In his experience, regulators and government only hear part of the story and if fintech does not speak up, then regulators are left with only the incumbents viewpoint.

Government recognizes that Canada can play a bigger game

In a study released in December last year, the Canadian Competition- Bureau, observed:

"...other jurisdictions have more welcoming and innovationconducive regulatory environments than Canada. The United Kingdom, the United States, Singapore, Germany, Australia and Hong Kong have been identified as leading fintech hubs based on talent, funding availability, government policy and demand for fintech".

This contrasts with the position in Canada, where regulatory gaps, uncertainty and lack of consistency across provinces prevail.

An 11-point plan has been proposed, that includes harmonizing regulation across geographic boundaries, and identifying a fintech policy lead for Canada. These solutions would go a long way to addressing key roadblocks in the growth and development of Canadian fintech. Additionally, Craig Asano, Executive Director of the NCFA, makes the point that:

To help verify Canadas competitive position relative to other jurisdictions, additional resources and support are needed for data collection and education. This will help quantify the number of fintech companies, capital investments, financings and loan volumes of new funding models, and the time and cost spent on compliance.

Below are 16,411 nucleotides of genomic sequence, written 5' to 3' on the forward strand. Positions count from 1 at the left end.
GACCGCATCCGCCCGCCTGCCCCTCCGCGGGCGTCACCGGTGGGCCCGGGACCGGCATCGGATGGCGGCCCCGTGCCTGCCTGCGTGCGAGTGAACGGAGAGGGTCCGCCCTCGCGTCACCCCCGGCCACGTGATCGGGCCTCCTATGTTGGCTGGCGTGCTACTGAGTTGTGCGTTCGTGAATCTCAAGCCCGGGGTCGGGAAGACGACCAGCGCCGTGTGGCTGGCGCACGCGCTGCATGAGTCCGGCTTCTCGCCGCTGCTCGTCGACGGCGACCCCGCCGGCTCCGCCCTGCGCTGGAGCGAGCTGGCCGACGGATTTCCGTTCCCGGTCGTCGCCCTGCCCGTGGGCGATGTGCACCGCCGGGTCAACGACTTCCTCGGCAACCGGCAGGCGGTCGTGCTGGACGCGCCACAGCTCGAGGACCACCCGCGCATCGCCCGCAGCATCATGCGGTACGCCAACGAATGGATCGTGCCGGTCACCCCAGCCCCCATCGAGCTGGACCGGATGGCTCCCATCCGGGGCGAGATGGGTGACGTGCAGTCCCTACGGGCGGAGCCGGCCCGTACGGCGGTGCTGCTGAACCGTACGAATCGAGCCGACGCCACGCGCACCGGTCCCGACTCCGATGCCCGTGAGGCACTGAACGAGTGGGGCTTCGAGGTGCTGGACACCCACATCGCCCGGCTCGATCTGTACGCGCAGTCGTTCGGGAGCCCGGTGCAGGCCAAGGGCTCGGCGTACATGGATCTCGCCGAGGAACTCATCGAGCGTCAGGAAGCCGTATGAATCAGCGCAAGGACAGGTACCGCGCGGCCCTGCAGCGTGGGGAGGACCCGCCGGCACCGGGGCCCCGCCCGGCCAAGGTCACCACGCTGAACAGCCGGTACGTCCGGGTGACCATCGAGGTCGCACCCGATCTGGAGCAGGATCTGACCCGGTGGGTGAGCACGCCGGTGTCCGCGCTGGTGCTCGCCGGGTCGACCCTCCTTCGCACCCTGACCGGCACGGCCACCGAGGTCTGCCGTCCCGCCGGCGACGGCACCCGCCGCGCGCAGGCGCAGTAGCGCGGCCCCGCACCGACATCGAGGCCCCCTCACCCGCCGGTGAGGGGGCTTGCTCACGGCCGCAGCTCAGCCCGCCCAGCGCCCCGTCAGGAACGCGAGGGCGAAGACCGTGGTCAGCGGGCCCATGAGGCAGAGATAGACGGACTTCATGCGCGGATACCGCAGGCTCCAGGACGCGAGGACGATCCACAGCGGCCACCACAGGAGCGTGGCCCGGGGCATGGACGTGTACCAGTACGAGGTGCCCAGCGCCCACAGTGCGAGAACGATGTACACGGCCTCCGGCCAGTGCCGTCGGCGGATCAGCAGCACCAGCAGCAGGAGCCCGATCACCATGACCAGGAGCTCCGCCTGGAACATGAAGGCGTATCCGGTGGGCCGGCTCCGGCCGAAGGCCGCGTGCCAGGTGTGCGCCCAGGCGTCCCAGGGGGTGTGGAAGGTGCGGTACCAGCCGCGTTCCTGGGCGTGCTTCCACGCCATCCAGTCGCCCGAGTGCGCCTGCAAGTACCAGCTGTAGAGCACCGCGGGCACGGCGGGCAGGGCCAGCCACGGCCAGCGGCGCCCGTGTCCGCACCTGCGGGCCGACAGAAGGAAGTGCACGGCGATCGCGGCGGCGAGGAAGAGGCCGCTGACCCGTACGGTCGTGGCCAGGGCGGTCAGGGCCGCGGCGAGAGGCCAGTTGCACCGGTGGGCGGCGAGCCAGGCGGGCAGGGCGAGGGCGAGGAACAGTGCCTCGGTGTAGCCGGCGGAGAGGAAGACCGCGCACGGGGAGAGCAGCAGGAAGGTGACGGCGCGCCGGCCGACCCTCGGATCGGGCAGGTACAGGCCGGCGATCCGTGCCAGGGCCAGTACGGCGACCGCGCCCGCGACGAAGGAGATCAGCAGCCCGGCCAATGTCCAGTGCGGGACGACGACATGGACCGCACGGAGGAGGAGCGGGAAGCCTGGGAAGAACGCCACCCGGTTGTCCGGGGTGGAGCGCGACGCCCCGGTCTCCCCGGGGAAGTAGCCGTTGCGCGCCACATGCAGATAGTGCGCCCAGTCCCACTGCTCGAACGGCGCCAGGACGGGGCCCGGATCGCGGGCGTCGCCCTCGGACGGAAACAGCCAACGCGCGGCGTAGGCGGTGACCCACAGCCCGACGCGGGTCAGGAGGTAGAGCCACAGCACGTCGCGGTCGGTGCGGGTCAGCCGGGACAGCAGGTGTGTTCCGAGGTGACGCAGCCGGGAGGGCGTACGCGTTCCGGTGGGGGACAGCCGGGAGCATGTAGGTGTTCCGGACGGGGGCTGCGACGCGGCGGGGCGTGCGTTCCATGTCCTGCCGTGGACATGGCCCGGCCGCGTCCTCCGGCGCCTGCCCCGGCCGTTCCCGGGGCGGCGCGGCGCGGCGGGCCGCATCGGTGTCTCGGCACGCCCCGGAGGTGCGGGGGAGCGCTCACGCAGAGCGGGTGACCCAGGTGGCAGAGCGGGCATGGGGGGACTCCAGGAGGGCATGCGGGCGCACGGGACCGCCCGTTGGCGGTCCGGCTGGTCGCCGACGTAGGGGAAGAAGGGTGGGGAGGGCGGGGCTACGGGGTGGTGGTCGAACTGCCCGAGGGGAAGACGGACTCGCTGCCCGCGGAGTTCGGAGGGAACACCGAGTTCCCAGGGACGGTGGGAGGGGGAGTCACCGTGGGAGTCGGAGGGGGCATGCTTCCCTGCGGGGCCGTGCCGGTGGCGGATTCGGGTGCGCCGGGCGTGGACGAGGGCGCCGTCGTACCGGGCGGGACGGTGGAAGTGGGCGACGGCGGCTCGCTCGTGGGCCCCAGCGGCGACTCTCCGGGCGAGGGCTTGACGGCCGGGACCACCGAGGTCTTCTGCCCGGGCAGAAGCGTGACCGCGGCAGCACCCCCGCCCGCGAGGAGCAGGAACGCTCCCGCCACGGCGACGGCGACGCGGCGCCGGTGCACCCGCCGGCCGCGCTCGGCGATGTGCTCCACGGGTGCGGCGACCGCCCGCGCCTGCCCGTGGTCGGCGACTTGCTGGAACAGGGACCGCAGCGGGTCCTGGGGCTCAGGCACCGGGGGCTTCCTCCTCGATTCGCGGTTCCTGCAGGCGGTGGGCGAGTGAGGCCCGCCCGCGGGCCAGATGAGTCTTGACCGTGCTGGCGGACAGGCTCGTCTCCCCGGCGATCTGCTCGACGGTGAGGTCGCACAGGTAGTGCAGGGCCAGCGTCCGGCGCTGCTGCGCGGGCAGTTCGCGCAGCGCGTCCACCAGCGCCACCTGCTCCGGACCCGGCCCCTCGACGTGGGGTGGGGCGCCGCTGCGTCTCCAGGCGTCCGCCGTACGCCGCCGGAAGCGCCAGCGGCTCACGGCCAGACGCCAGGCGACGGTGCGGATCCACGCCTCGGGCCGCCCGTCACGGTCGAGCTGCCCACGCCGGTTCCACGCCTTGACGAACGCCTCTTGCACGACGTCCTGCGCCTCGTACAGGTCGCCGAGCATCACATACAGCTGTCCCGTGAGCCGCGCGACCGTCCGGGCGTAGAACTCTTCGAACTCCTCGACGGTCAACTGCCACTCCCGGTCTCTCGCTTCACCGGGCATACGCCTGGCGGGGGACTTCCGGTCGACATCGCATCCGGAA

The Canadian government is extremely well placed to support the sector. The Business Development Bank of Canada (BDC) is the largest VC fund in the country with over $1 billion in capital under management. Most Canadian VC funds have government money, either directly through BDC investing in the funds or indirectly through funds of funds that in turn invest in VC's.

The significance of government involvement and ability to support and foster a sustainable fintech sector, with market confidence is critical. The C.D. Howe Institute makes the case for a suite of recommendations that, if adopted, will better position Canada to take advantage of its investments in the technological revolution that is underway throughout the economy.

Right way round regulatory sandboxes could offer short term benefits

While Canada makes use of regulatory sandboxes to help start-ups test new products or services in a controlled environment, there is room to improve the model. Unlike competitor countries including the UK and Australia, which offer flexible and proportional regulatory frameworks, Canada follows a more paternalistic model.

See:  How Blockchain and Crypto are Impacting Canadian Fintech Markets

Cato Pastoll says the Canadian model has it the wrong way around.

In Canada one must adjust your business to fit in with the existing regulatory models rather than forcing regulators to figure out how best to regulate.

Getting this right is critical in his view, particularly if we are going to compete with other countries.

What this requires is a mind shift followed by active dialogue between stakeholders and industry to work out a better framework for regulatory sandboxes.

That said, there are some areas of fintech where accelerator programs and innovation hubs are showing strong results.